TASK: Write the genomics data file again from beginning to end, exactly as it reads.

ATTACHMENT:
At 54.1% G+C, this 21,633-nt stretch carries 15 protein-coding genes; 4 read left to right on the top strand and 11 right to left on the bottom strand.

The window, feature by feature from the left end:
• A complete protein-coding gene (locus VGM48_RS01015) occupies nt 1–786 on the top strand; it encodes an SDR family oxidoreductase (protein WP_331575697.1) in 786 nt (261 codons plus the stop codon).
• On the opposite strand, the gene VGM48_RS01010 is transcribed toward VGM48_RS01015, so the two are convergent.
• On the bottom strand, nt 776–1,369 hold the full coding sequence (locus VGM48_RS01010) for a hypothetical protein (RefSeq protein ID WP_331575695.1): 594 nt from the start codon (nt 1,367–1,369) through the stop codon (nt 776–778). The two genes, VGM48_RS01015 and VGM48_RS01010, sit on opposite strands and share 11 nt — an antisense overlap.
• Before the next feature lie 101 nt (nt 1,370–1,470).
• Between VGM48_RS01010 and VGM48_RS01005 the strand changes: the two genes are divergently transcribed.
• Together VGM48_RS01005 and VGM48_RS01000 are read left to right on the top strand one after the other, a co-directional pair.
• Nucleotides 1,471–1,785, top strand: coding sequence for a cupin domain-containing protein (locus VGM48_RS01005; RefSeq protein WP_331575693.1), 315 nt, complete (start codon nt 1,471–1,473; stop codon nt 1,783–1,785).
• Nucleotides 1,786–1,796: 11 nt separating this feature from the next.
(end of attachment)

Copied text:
At 54.1% G+C, this 21,633-nt stretch carries 15 protein-coding genes; 4 read left to right on the top strand and 11 right to left on the bottom strand.

The window, feature by feature from the left end:
• A complete protein-coding gene (locus VGM48_RS01015) occupies nt 1–786 on the top strand; it encodes an SDR family oxidoreductase (protein WP_331575697.1) in 786 nt (261 codons plus the stop codon).
• On the opposite strand, the gene VGM48_RS01010 is transcribed toward VGM48_RS01015, so the two are convergent.
• On the bottom strand, nt 776–1,369 hold the full coding sequence (locus VGM48_RS01010) for a hypothetical protein (RefSeq protein ID WP_331575695.1): 594 nt from the start codon (nt 1,367–1,369) through the stop codon (nt 776–778). The two genes, VGM48_RS01015 and VGM48_RS01010, sit on opposite strands and share 11 nt — an antisense overlap.
• Before the next feature lie 101 nt (nt 1,370–1,470).
• Between VGM48_RS01010 and VGM48_RS01005 the strand changes: the two genes are divergently transcribed.
• Together VGM48_RS01005 and VGM48_RS01000 are read left to right on the top strand one after the other, a co-directional pair.
• Nucleotides 1,471–1,785, top strand: coding sequence for a cupin domain-containing protein (locus VGM48_RS01005; RefSeq protein WP_331575693.1), 315 nt, complete (start codon nt 1,471–1,473; stop codon nt 1,783–1,785).
• Nucleotides 1,786–1,796: 11 nt separating this feature from the next.